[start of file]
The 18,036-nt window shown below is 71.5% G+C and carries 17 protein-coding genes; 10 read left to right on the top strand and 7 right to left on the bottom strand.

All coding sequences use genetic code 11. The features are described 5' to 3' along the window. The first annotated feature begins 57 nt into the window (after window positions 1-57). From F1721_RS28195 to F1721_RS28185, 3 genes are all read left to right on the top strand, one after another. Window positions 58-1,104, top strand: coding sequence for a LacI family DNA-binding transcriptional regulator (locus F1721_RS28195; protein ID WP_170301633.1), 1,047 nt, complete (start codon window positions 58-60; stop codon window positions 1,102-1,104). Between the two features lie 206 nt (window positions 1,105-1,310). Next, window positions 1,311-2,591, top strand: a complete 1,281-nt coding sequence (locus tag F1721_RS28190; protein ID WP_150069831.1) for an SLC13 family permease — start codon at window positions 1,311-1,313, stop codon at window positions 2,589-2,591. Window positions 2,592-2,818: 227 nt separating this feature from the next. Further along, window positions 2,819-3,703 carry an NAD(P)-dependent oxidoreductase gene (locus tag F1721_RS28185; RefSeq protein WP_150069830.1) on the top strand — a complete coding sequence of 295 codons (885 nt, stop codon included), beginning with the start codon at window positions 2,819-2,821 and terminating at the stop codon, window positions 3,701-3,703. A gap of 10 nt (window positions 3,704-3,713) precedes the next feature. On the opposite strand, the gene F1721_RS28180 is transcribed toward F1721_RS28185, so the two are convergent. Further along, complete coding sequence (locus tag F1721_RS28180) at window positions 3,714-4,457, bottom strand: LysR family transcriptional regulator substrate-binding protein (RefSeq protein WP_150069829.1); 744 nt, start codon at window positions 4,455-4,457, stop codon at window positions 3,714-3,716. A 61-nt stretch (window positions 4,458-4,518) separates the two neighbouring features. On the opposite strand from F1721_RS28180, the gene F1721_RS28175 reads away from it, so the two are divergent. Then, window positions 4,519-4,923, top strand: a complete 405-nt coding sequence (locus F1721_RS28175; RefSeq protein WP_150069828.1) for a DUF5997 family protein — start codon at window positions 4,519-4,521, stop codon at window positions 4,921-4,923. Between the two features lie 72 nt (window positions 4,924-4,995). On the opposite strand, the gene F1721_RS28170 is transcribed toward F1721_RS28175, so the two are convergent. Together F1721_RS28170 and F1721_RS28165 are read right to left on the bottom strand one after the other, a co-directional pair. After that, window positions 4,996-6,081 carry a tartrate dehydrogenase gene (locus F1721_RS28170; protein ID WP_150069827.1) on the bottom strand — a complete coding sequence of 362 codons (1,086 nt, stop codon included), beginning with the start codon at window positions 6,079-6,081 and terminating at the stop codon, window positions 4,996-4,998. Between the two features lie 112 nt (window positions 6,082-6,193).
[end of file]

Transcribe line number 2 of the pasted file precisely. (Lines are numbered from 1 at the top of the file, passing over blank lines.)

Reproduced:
All coding sequences use genetic code 11. The features are described 5' to 3' along the window. The first annotated feature begins 57 nt into the window (after window positions 1-57). From F1721_RS28195 to F1721_RS28185, 3 genes are all read left to right on the top strand, one after another. Window positions 58-1,104, top strand: coding sequence for a LacI family DNA-binding transcriptional regulator (locus F1721_RS28195; protein ID WP_170301633.1), 1,047 nt, complete (start codon window positions 58-60; stop codon window positions 1,102-1,104). Between the two features lie 206 nt (window positions 1,105-1,310). Next, window positions 1,311-2,591, top strand: a complete 1,281-nt coding sequence (locus tag F1721_RS28190; protein ID WP_150069831.1) for an SLC13 family permease — start codon at window positions 1,311-1,313, stop codon at window positions 2,589-2,591. Window positions 2,592-2,818: 227 nt separating this feature from the next. Further along, window positions 2,819-3,703 carry an NAD(P)-dependent oxidoreductase gene (locus tag F1721_RS28185; RefSeq protein WP_150069830.1) on the top strand — a complete coding sequence of 295 codons (885 nt, stop codon included), beginning with the start codon at window positions 2,819-2,821 and terminating at the stop codon, window positions 3,701-3,703. A gap of 10 nt (window positions 3,704-3,713) precedes the next feature. On the opposite strand, the gene F1721_RS28180 is transcribed toward F1721_RS28185, so the two are convergent. Further along, complete coding sequence (locus tag F1721_RS28180) at window positions 3,714-4,457, bottom strand: LysR family transcriptional regulator substrate-binding protein (RefSeq protein WP_150069829.1); 744 nt, start codon at window positions 4,455-4,457, stop codon at window positions 3,714-3,716. A 61-nt stretch (window positions 4,458-4,518) separates the two neighbouring features. On the opposite strand from F1721_RS28180, the gene F1721_RS28175 reads away from it, so the two are divergent. Then, window positions 4,519-4,923, top strand: a complete 405-nt coding sequence (locus F1721_RS28175; RefSeq protein WP_150069828.1) for a DUF5997 family protein — start codon at window positions 4,519-4,521, stop codon at window positions 4,921-4,923. Between the two features lie 72 nt (window positions 4,924-4,995). On the opposite strand, the gene F1721_RS28170 is transcribed toward F1721_RS28175, so the two are convergent. Together F1721_RS28170 and F1721_RS28165 are read right to left on the bottom strand one after the other, a co-directional pair. After that, window positions 4,996-6,081 carry a tartrate dehydrogenase gene (locus F1721_RS28170; protein ID WP_150069827.1) on the bottom strand — a complete coding sequence of 362 codons (1,086 nt, stop codon included), beginning with the start codon at window positions 6,079-6,081 and terminating at the stop codon, window positions 4,996-4,998. Between the two features lie 112 nt (window positions 6,082-6,193).